Statement By Irmgard Möller Regarding The RAF Cease-FireTo Those Who Struggle Alongside Us

We’d like to briefly state the following: the decision made by our comrades on the outside is a correct one, one which identifies a political process which we prisoners are also a part of [2].

We have wanted – ever since ’89 – to make a break in the entire political spectrum, and such a step can only be taken by all of us together, not just in the area of prisoners.

We see this now much clearer than we did in the mid-80s, and the hunger-strike of ‘89 was the first time we made this a part of our political praxis.

The fact that the global and domestic social contradictions are so deep makes the simple pressing-forward of the politics and praxis of the 70s and 80s impossible.

Whoever sees the necessity of the revolutionary change of the existing global and domestic injustices and destructive relationships should also see the need for a change and re-orientation of political content and forms, also in relation to other leftist experiences and ways of living.

We prisoners see this as our task both for now and “after prison”.

Re-orientating within society and within international groupings and conditions requires an open learning process.

This must first be achieved for the 4 sick prisoners.

Bernd and Günter must be released immediately.

With their release, a rational moment can exist for discussions between the political prisoners and the state.

This means a thorough break for all involved.

A break with our 22-year history.

We aren’t trying to fool anyone when we say that we want to achieve freedom for all of us within a foreseeable period of time. We don’t expect this to happen right away or for all of us at once.

But we’d like to make it clear that, after 22 years of considering and criticizing the attempted destruction of the prisoners (with everything from special legislation to isolation) – against which we struggled as a collective, a struggle in which 9 imprisoned comrades died, although in the end we wrecked the state’s plans – after all these decades, there can be no talk of a normal “solution”.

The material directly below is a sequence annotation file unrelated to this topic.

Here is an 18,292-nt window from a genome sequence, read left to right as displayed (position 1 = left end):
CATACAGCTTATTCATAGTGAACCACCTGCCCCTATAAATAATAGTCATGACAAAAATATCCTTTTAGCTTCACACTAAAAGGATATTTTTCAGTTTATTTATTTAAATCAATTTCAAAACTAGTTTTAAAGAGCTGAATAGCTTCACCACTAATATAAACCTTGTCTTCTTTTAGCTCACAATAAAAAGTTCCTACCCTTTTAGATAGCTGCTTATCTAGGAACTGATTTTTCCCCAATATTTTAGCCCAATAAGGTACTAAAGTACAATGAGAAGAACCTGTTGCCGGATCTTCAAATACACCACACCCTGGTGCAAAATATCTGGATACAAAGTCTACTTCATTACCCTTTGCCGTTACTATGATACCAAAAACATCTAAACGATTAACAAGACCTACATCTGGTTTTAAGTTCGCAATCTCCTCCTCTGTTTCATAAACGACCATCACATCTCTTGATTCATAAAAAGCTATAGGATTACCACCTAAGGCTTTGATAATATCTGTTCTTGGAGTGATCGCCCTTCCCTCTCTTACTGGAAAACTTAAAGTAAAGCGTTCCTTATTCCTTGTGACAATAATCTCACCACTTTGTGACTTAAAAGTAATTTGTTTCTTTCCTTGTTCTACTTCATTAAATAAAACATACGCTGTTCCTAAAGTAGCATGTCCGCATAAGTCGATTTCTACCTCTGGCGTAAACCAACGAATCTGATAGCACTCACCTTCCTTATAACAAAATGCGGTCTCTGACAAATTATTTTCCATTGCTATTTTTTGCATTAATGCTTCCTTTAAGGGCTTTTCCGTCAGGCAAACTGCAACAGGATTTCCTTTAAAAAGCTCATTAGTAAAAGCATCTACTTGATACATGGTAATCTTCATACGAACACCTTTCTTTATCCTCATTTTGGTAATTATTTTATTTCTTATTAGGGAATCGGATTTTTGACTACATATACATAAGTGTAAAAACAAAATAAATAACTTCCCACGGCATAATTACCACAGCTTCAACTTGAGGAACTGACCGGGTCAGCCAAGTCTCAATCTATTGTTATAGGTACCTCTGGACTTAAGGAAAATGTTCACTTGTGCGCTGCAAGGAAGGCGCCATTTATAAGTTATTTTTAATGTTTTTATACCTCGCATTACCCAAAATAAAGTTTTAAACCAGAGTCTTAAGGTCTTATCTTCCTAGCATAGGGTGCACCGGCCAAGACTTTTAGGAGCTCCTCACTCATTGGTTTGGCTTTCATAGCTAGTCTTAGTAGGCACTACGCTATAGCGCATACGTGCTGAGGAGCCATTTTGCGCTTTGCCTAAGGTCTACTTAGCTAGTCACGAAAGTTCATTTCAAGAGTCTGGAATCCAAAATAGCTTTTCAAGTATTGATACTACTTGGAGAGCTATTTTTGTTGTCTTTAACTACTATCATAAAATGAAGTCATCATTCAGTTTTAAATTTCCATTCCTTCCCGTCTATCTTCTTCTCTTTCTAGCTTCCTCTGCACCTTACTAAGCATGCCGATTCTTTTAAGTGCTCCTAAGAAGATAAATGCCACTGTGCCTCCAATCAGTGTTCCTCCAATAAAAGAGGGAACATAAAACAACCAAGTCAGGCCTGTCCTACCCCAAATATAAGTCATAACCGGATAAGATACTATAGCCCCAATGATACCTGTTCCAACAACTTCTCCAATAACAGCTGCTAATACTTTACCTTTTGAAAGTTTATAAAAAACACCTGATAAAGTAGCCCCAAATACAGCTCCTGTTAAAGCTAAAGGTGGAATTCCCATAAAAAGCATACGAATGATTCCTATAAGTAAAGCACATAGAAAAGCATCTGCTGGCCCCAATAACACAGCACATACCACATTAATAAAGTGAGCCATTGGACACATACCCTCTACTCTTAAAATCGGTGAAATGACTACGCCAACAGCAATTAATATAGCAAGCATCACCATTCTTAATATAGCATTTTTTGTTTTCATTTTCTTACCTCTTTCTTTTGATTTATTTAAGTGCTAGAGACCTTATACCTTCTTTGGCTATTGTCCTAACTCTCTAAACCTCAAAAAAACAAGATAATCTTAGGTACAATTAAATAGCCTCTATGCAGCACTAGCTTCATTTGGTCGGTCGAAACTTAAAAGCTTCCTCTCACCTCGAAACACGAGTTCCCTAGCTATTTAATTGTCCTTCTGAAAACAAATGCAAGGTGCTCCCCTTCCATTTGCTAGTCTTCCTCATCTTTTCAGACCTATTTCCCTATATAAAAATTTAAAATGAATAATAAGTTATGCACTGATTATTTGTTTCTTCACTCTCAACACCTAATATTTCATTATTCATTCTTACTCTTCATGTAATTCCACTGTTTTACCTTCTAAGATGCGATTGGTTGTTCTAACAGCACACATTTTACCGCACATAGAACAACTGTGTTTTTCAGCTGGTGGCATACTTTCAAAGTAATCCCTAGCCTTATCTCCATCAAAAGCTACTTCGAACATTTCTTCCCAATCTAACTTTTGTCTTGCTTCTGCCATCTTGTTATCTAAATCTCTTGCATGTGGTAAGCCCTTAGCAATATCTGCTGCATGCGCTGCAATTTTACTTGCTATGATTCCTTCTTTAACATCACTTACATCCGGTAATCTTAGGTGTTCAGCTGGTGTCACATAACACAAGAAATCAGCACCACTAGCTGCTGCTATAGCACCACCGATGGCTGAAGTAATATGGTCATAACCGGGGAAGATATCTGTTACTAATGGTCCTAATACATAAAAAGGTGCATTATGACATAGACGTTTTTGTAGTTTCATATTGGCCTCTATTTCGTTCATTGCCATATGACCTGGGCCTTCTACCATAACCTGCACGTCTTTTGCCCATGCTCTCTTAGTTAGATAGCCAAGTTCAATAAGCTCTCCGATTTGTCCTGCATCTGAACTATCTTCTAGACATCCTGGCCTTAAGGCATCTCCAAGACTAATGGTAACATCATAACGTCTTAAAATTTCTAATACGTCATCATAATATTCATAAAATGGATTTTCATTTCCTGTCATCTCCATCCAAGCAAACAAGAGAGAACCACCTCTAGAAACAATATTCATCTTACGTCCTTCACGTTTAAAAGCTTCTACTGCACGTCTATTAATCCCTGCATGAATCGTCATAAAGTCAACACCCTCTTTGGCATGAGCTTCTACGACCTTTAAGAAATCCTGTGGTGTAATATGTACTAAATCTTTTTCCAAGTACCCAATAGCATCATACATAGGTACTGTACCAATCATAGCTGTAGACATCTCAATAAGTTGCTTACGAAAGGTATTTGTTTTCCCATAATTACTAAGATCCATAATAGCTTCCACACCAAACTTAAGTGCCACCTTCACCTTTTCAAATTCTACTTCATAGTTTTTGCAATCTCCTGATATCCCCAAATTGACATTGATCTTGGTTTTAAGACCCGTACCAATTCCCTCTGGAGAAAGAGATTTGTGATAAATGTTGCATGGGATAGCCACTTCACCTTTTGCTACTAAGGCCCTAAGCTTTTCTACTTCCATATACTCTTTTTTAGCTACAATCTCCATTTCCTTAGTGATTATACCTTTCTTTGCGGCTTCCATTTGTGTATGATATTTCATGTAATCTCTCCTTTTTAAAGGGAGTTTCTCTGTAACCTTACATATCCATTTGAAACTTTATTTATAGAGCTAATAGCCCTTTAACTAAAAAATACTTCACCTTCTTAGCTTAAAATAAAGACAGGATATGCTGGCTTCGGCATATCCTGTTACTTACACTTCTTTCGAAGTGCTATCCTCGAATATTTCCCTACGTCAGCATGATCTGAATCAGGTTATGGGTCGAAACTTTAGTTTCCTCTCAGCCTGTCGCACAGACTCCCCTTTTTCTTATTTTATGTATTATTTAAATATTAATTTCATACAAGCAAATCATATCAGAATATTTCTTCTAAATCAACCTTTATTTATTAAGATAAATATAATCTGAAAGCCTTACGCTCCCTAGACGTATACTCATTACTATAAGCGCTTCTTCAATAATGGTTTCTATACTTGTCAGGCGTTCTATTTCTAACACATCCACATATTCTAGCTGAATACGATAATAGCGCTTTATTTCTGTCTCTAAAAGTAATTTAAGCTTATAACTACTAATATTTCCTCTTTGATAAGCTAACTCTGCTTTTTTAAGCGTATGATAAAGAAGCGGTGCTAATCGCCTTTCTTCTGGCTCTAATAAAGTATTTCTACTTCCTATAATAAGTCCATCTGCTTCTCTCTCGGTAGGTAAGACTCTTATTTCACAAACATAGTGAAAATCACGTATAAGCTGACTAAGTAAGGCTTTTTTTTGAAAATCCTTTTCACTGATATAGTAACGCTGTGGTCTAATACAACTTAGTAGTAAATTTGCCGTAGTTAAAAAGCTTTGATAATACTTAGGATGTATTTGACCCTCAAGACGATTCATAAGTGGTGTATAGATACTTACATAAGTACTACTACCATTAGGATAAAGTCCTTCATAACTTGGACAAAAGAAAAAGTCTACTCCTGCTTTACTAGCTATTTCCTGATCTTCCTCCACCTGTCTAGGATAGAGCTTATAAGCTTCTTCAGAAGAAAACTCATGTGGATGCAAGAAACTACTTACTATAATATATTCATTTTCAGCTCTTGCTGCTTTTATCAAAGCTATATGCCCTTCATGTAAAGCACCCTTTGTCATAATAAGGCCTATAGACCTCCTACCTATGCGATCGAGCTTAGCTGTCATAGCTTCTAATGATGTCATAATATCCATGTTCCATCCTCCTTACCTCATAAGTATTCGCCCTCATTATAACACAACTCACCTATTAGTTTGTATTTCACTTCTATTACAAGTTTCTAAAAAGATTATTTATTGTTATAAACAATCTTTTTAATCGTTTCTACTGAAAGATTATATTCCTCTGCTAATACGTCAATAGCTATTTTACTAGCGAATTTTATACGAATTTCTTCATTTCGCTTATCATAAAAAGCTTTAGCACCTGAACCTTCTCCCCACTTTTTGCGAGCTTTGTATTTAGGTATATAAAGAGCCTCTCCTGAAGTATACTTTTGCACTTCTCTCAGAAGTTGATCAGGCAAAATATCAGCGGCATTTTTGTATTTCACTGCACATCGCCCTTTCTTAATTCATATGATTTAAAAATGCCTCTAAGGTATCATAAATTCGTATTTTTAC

That just isn’t realistic, and it’s a ridiculous thought to anyone who has become familiar with Germany’s justice system and state security apparatus over the last 25 years and who doesn’t want to disregard their own political history.

The state can’t own history; the state’s official version is not ours.

It’s just a matter of dealing politically with social contradictions.

We, the prisoners from the RAF and the resistance, and the RAF have made room for this.

This has nothing to do with “tactics”.

Irmgard Möller
on behalf of the prisoners from the RAF and the resistance
Lübeck, April 15th 1992

N.B. All footnotes in this document were added by the editor. None are originally from the RAF.

[1] Arrested in 1972 and charged with the bombing of the US Army Base ni Heidelberg (see Irmgard Möller was the only prisoner to survive the murders of October 18th 1977 in Stammheim prison. After 22 years in custody, Möller was released from Lübeck prison on 1 December 1994.  [return to text]

[2] On April 10th 1992 the RAF released a document – To All Who Are Looking For Ways to Organize and to Push Through a Human Life in Dignity Here and Worldwide On Really Concrete Issues – in which they stated that they would no longer carry out attacks on representatives of the State or capital. This document can be read at [return to text]